Saturday, December 26, 2015
Turning the channels on Christmas Eve and/or Christmas day can be an unrewarding endeavor. The channels are dedicated to a great deal of silliness, infomercials and repeats of news stories seen over and over again.
As luck would have it, though, I tuned onto a film that, yes, I have seen many times before but this time I looked upon it with different, perhaps, more mature eyes. To be honest, there are times when I have not been happy with my life, not happy with the difficulties of aging, losing so many I love and surely not happy I contracted a malady at 5 years of age which no one in this nation, thankfully, need suffer from again. I am glad for them, of course, but honesty must be spoken as I admit I wish I were born a mere six months after a vaccine for my malady was produced. When I kvetch (Yiddish for complain) about it I was told by one wise person in my life that I really should view James Stewart over again as George Bailey in "It's a Wonderful Life" and that it might teach me the essence of what is so valuable about my own life. On Christmas Eve “It’s a Wonderful Life" was shown again.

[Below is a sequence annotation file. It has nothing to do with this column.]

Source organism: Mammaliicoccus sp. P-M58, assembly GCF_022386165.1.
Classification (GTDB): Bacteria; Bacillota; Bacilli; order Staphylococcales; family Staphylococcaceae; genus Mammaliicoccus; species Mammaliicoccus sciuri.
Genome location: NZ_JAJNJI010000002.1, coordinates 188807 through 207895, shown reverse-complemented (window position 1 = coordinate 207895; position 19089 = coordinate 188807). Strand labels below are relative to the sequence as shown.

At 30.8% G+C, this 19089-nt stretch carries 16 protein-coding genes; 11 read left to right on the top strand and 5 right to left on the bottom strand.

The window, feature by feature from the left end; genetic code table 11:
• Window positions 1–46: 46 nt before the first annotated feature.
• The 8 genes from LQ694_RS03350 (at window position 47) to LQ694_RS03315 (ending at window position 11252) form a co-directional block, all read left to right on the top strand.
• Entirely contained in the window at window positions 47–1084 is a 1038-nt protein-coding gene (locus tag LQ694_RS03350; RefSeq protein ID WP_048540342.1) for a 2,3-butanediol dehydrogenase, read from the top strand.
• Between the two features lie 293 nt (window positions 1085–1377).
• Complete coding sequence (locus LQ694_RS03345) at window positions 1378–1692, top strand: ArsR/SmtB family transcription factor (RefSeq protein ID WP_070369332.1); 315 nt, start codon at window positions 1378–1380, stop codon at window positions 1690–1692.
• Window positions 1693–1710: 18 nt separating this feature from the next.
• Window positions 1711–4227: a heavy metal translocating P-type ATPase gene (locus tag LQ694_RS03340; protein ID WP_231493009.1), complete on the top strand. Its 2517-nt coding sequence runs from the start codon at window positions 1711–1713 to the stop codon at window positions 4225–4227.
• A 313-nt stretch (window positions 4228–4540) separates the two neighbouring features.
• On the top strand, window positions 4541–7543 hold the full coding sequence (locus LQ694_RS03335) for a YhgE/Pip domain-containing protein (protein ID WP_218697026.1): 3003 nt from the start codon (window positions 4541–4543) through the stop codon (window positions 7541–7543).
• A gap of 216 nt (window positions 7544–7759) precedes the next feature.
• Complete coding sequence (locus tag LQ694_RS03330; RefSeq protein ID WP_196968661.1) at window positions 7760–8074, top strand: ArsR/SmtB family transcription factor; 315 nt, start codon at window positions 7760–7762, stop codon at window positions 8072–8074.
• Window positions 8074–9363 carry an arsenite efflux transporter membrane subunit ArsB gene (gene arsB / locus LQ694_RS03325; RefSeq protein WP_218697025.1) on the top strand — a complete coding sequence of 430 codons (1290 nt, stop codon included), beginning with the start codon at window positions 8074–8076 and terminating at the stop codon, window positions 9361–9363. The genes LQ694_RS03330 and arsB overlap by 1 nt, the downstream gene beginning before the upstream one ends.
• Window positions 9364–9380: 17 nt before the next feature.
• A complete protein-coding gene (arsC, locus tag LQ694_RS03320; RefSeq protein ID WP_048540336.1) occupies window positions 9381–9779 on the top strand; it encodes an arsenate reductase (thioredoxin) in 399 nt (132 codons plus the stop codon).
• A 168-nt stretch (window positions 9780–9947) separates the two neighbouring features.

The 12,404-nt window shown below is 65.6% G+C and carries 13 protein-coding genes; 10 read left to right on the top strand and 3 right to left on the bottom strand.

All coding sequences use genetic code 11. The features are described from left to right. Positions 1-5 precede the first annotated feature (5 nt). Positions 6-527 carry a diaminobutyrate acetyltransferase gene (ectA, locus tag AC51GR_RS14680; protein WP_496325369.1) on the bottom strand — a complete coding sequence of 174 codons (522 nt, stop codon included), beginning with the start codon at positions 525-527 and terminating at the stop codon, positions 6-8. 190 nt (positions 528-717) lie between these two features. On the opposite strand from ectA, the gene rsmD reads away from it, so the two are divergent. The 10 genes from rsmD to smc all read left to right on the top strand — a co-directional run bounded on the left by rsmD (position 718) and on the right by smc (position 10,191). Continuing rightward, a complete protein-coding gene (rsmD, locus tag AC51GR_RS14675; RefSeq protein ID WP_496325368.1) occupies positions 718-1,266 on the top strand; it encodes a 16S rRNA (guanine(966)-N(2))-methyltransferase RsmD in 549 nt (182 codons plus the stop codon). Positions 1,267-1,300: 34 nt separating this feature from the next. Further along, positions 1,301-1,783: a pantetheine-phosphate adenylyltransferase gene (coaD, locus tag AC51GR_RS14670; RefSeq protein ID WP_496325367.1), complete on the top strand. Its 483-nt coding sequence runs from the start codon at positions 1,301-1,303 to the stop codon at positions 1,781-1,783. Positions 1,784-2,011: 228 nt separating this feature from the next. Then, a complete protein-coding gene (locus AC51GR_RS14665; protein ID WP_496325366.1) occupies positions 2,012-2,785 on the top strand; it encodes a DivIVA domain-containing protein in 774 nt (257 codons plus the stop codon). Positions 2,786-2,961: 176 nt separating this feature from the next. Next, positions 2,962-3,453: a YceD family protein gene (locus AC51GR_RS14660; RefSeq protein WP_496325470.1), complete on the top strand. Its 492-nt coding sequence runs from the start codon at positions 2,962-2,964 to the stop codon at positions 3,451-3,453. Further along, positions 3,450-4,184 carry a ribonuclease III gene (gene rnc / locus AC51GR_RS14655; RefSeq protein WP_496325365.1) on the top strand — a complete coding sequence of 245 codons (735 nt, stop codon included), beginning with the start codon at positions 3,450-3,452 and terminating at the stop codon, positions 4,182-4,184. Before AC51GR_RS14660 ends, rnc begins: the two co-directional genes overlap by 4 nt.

The film speaks to people – really most people – whether one is a believer in a supreme being or not. George Bailey, ready for suicide as his life’s events spin out of his control and is ready to jump off a bridge into icy waters below. Ultimately, he is shown by Clarence, his guardian angel, why he should not cease to exist and what life would have been like had he never existed at all; had he not even been born.
George Bailey's life, despite its overwhelmingly disastrous turn of events, counts. Yes, disbelief must be suspended but if one does suspend it the film teaches us that lesson. Most all lives count because in each life a person touches others in good ways one might never have imagined. The metaphor of a pebble thrown into a lake creating ripples far off from its point of origin is apropos. It says you mean something and you change lives – hopefully for the better – simply by your existence.
“It's a Wonderful Life” is a wonderful timeless film that has a message, I think, for many of us whether we get the things in life we wanted, and most especially, if we do not.